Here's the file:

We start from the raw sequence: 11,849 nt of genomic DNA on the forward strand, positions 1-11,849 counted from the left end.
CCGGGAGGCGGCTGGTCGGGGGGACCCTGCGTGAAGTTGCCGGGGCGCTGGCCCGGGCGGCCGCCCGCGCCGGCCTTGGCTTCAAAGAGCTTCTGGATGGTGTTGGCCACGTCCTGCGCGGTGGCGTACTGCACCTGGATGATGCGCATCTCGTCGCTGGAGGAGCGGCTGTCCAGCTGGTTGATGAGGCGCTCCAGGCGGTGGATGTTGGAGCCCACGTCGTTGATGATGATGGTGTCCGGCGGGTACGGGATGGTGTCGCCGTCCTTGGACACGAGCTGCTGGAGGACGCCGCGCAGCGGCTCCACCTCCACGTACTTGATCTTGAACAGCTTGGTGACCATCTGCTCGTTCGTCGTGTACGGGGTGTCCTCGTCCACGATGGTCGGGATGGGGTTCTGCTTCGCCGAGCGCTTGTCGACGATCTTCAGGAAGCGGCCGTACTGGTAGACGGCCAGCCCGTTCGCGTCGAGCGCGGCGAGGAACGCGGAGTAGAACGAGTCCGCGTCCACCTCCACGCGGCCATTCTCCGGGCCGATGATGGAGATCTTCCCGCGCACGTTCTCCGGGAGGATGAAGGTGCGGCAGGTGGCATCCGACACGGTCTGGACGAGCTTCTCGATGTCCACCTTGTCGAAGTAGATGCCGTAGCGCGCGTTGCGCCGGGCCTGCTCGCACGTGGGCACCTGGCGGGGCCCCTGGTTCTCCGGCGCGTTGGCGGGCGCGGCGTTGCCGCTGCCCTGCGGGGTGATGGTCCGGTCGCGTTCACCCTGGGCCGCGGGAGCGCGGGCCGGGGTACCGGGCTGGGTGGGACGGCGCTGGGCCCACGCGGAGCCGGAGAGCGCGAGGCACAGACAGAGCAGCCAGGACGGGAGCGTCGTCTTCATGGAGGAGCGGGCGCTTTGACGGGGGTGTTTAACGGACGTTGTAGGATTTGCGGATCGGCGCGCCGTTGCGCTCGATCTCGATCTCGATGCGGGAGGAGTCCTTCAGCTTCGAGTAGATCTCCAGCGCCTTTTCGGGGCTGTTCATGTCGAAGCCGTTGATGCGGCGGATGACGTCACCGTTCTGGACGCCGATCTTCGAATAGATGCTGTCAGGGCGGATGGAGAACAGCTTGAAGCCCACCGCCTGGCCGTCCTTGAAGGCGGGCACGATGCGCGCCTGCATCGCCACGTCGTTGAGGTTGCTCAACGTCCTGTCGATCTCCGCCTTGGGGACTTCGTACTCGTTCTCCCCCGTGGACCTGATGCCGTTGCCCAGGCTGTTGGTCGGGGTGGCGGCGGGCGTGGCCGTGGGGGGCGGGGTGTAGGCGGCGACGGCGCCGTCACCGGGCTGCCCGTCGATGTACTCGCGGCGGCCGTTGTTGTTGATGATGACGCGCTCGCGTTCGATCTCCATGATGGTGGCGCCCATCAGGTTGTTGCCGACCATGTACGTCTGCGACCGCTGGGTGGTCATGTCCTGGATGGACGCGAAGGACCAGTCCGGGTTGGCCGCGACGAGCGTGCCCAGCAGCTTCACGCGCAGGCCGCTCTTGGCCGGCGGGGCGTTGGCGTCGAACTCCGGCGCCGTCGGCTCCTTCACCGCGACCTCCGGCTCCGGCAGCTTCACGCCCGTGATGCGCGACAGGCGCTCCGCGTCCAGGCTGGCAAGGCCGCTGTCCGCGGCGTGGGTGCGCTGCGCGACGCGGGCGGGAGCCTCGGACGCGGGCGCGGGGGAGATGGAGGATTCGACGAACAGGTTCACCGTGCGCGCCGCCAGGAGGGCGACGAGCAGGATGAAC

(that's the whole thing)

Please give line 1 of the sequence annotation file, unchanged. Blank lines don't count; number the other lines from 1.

We start from the raw sequence: 11,849 nt of genomic DNA on the forward strand, positions 1-11,849 counted from the left end.